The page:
Sustainable financial investment: Plastic waste treatment
In 2015, the UN adopted a Sustainable Development agenda setting 17 goals that consider in aggregate terms the social, economic and environmental approach that together seek to end poverty and hunger, protect the planet and ensure that humanity enjoys peace and prosperity.
As part of a thematic series of articles on sustainable development and how to reconcile financial investment objectives with sustainable development we now address one of the issues emanating from the objectives of the UN Sustainable Development Agenda.
As we mentioned in a previous article, the world is going through a crisis that endangers our way of life as we know it. We face a variety of problems, one of which is poor management of waste, with 40% of it going to landfill and three billion people lacking access to basic waste disposal services.
Waste management will become an increasingly serious problem with the growth of the urban population. Analysts estimate that waste from cities will rise 70% by 2025 (compared to 2012). The problem with this trend is aggravated by the inefficient use of materials with a low recovery rate.
Waste is generated from diverse sources, so it would be impossible to address this problem in detail in a single article. However, we would like to raise awareness of the seriousness of the situation by focusing specifically on plastic pollution, which, even though we may not like it, accompanies most of our daily consumption.
Plastic was not globally available until 1950, however, since then its use has grown on a worrying scale. Single-use plastic items are the most invasive of these plastic articles; they range from disposable water bottles to shopping bags in department stores and very frequently end up as litter. No region is immune from plastic pollution: it has been found in arctic regions, deep ocean waters, tap water, bottled water, seafood, and even beer.
Sadly, plastic debris has become frequent in marine life, where plastic is found in the stomachs of cetaceans, birds, and fish
Equally disturbing is the fact that humans are also ingesting plastic, but at a microscopic level. According to a study by the University of Newcastle, Australia, every week people could be consuming approximately the weight of a credit card (5 grams) or around 2,000 small pieces of plastic, mainly through water containing microplastics.
Ingestion is just one aspect of a much wider plastics crisis. Plastic pollution threatens wildlife, not only through the ingestion of microplastics but also through entanglement and habitat destruction. Plastic pollution also has economic consequences, and the United Nations Environment Programme (UNEP) estimates that its annual economic impact on the ocean economy is 8 billion dollars.
An estimated 8 million tonnes of plastic is dumped into the world’s oceans every year. If the trends are not reversed, the World Economic Forum estimates that by 2050 there will be more plastic than fish in the world’s oceans.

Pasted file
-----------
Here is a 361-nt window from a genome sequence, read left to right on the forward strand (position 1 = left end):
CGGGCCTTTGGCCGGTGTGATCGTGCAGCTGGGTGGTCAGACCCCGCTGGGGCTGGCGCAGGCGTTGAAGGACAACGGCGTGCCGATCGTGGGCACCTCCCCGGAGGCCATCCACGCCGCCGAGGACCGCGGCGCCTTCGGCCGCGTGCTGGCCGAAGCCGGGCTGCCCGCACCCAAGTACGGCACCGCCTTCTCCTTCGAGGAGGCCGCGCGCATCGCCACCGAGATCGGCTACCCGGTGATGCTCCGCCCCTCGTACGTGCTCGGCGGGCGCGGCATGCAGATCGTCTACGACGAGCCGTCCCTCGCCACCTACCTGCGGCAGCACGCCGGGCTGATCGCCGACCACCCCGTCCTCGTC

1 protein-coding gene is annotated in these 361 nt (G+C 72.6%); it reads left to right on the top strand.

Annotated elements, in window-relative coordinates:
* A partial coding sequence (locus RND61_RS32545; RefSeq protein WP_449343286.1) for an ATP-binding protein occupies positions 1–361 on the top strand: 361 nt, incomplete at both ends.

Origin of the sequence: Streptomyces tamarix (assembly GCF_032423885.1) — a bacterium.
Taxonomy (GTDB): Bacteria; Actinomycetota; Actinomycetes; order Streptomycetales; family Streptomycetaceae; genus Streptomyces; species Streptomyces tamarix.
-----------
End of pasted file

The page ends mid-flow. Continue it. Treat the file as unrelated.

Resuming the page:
Fortunately, several initiatives exist at a global level. In 2017, UNEP launched a global campaign to eliminate the main sources of marine litter by the year 2022.
More than 40 countries have banned or restricted the use of plastic bags as part of the fight to reduce plastic pollution. Kenya introduced what has been called the toughest law in the world against plastic pollution in 2017 (anyone who is caught producing, selling or using plastic bags faces a possible prison sentence of up to four years or a fine of up to 38,000 dollars).
In mid-June of this year, Canada announced that the government would seek to eliminate single-use plastic by 2021, while last year the European Union approved the prohibition about ten disposable plastic products – such as straws, plates, cutlery and cotton buds – by 2021.
In the US, New York state lawmakers banned most plastic bags this year. They join California, which banned them in 2016, and Hawaii, where all of the state’s counties prohibit single-use bags.
As we mentioned at the start, this article far from covers all aspects that the rubbish problem entails, however, we do address the specific example of plastic, which we see every day and that exemplifies the threat that the planet faces.
The problem goes beyond a single product, indeed there is a wide variety of types of waste including municipal, electric and electronic, industrial, agricultural – including the handling of pesticides -, liquid and hydrocarbon, construction and demolition, hospital, cars, and car tires, etc.
In our opinion, urban growth, along with legislative changes, provides the environment of opportunity for those companies whose business models form part of the value chain dealing with the problem of rubbish, either through providing products, services and/or technologies that offer solutions. As a result, sustainable packaging, recycling, waste management, and waste treatment companies, among others, should be favoured by this megatrend.
Many companies have sustainable business models that will benefit from this, but it is difficult to list all of them, so we invite you to consult with your financial advisor who can offer you diversified assets that may unlock the value of this megatrend.
BBVA joined in launching the Principles for Responsible Banking at the United Nations Environment Programme Finance Initiative (UNEP FI) global roundtable in Paris.
Green technologies, such as renewable energies, energy efficiency and electric vehicles, can help to reduce the impact of human action on climate change. In 2007, the European Investment Bank issued the world's first green bonds aimed at financing and developing these technologies. In Spain, BBVA signed its first green loan in 2017, worth 500 million euros.